Of the rebuttals to "The Da Vinci Code" that I have read, "Beyond Da Vinci" is easily the best. It is brief, to-the-point, and very well written. Greg Jones does a superb job of tracking down the facts. He demonstrated that Dan Brown's scholarly research consisted mainly of using already discredited works or just plain hoaxes. The Priory of Sion is key to "The Da Vinci Code," but Dan Brown had to have known that the Priory was a hoax and that the perpetrators had long ago confessed to their role in an elaborate self-serving scheme to enrich themselves. After reading "Beyond Da Vinci, I am frankly very dubious of Mr. Brown's motives in denigrating the Christian church and casting doubts on its fundamental beliefs. Granted, "The Da Vinci Code" is a work of fiction and the author is not held to the same standards as a writer of history, but Mr. Brown claimed that he had done extensive serious research as background for his novel. That makes me angry.
Whatever. "Beyond Da Vinci" is a superb book even without the references to "The Da Vinci Code." In only 142 pages (plus afterword and bibilography), Greg Jones gives a fascinating, easy to read, concise history of the early Christian church. The bibliography is excellent, and I definitely plan to read some of the works cited.
The best of the DaVinci commentaries Apr 22, 2006
This book is short, concise, and understandable! The author presents the facts openly, and shows the flaws when they are there. Interestingly enough, when reading another Da Vinci commentary, I found the latter book making some of the same mistakes as Dan Brown, because they had not gone to the closest to original sources as does this writer. If you are interested in what is real and not in the fictional "code" - I highly recommend this book.
Excellent, thoughtful book Sep 10, 2004
Regardless of whether you are a Da Vinci Code fan or detractor (and doesn't everybody have an opinion by now) you will find Greg Jones book an invaluable companion. Jones, a rising start in the Episcopal Church, takes on Dan Brown not in an angry or defensive way, but in the best tradition of spirited intellectual debate. Jones is so well read and his presentation so clear and entertaining, this book belongs on the shelf of anyone iterested in religion, let alone readers of Da Vinci Code.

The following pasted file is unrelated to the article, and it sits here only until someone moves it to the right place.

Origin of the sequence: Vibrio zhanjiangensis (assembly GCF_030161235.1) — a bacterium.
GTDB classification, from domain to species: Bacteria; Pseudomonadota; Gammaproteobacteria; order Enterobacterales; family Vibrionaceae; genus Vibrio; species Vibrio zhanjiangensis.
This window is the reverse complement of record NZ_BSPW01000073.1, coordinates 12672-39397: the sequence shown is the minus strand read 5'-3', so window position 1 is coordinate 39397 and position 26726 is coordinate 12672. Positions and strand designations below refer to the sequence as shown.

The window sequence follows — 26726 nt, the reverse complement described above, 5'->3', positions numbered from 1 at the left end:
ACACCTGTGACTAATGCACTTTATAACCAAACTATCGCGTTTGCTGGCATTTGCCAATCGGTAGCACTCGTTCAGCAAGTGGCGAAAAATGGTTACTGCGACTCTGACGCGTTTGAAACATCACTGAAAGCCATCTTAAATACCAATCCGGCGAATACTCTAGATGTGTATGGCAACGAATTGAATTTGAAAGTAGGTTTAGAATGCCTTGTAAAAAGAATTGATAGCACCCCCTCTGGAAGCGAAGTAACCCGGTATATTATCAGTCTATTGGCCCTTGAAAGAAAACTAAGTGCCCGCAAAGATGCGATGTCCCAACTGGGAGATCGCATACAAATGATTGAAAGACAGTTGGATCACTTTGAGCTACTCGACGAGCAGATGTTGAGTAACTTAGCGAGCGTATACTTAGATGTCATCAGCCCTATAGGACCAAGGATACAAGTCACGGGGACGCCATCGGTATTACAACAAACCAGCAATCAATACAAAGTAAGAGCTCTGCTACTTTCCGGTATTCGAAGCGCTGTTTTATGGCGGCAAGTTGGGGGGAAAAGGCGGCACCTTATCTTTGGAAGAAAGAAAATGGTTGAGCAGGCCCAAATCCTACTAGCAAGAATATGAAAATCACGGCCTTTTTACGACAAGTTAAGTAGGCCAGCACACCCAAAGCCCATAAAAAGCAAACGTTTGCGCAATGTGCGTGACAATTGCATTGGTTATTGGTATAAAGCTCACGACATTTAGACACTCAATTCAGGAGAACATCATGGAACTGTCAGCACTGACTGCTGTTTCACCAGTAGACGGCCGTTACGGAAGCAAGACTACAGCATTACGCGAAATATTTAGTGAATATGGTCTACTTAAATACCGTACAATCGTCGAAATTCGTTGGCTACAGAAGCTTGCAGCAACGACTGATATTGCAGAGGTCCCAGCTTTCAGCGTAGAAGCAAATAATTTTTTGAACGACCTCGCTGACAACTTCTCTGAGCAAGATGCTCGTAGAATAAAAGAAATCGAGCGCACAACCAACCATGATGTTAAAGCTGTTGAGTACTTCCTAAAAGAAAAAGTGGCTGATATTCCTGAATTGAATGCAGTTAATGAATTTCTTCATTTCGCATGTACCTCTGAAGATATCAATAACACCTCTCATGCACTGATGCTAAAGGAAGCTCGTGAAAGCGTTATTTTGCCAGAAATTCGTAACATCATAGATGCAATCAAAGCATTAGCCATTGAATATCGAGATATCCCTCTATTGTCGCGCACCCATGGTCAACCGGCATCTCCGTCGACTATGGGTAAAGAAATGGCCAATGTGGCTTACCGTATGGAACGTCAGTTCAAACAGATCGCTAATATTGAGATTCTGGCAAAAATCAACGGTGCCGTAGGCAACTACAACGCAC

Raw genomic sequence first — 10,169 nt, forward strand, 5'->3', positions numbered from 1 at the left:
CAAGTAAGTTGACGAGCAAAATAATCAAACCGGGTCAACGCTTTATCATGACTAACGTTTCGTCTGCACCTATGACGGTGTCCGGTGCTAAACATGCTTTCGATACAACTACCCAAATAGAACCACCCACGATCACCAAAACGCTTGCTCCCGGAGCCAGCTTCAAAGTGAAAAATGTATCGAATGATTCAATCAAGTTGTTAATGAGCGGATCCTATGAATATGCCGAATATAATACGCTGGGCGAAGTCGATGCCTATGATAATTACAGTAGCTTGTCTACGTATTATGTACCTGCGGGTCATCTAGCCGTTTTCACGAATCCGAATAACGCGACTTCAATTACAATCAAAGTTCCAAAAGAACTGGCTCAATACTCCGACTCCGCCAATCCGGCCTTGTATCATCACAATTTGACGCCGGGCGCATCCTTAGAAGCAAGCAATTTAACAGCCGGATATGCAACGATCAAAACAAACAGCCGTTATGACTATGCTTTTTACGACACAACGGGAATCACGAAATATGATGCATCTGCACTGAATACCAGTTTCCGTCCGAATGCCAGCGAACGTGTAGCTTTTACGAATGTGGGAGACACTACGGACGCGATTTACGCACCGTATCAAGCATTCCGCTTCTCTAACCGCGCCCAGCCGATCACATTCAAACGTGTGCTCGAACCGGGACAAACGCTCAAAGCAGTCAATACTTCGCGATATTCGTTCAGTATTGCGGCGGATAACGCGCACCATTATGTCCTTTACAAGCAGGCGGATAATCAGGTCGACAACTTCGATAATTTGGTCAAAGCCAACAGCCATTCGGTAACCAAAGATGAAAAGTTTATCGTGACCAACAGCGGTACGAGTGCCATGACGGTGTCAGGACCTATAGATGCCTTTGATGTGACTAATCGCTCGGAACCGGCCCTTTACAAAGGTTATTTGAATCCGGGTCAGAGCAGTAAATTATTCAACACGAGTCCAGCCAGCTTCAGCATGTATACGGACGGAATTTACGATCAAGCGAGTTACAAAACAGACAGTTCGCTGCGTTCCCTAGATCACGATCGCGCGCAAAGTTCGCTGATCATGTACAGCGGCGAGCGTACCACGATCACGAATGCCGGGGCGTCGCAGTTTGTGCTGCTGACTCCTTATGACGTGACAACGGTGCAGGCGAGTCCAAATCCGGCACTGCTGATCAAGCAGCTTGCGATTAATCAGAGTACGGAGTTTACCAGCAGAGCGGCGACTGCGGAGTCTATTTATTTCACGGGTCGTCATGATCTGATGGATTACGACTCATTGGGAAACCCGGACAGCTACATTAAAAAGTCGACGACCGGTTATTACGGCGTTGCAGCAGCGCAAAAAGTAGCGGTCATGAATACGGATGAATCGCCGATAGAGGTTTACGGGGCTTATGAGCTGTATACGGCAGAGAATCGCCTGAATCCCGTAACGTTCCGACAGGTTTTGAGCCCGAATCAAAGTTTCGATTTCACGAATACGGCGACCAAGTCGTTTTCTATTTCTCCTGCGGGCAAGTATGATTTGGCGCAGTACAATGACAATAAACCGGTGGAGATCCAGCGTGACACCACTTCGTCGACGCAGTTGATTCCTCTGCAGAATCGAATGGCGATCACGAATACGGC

The Best of the Da Vinci Code Responses -- Open and Faithful Aug 25, 2004
"In Beyond Da Vinci, Jones does a convincing job of taking on the Da Vinci Code's "facts" and does a noble job of extending the conversation. The result is a cogent description of the real facts about Christianity and Christian scholarship from an open-minded but rigorous priest and scholar." - Dean H. King (author of Skeletons on the Zahara - Little Brown)
"Unlike fundamentalist attacks on "The Da Vinci Code," Greg Jones thoughtfully employs the best of contemporary scholarship to explore the claims made by the bestselling novel about the Christian faith. The result is a generous, intelligent, and truthful." -- Diana Butler Bass (author of Strength for the Journey, Jossey Bass)
"Greg Jones walks a fine line exceptionally well. Without denying the distortion of the Gospel's liberating message by centuries of church-sanctioned sexism, Jones shows us that fiction passed off as non-fiction doesn't help the cause. Jones makes it clear we need not throw the baby out with the baptismal water." --- Chloe Breyer (author of The Close, Basic Books)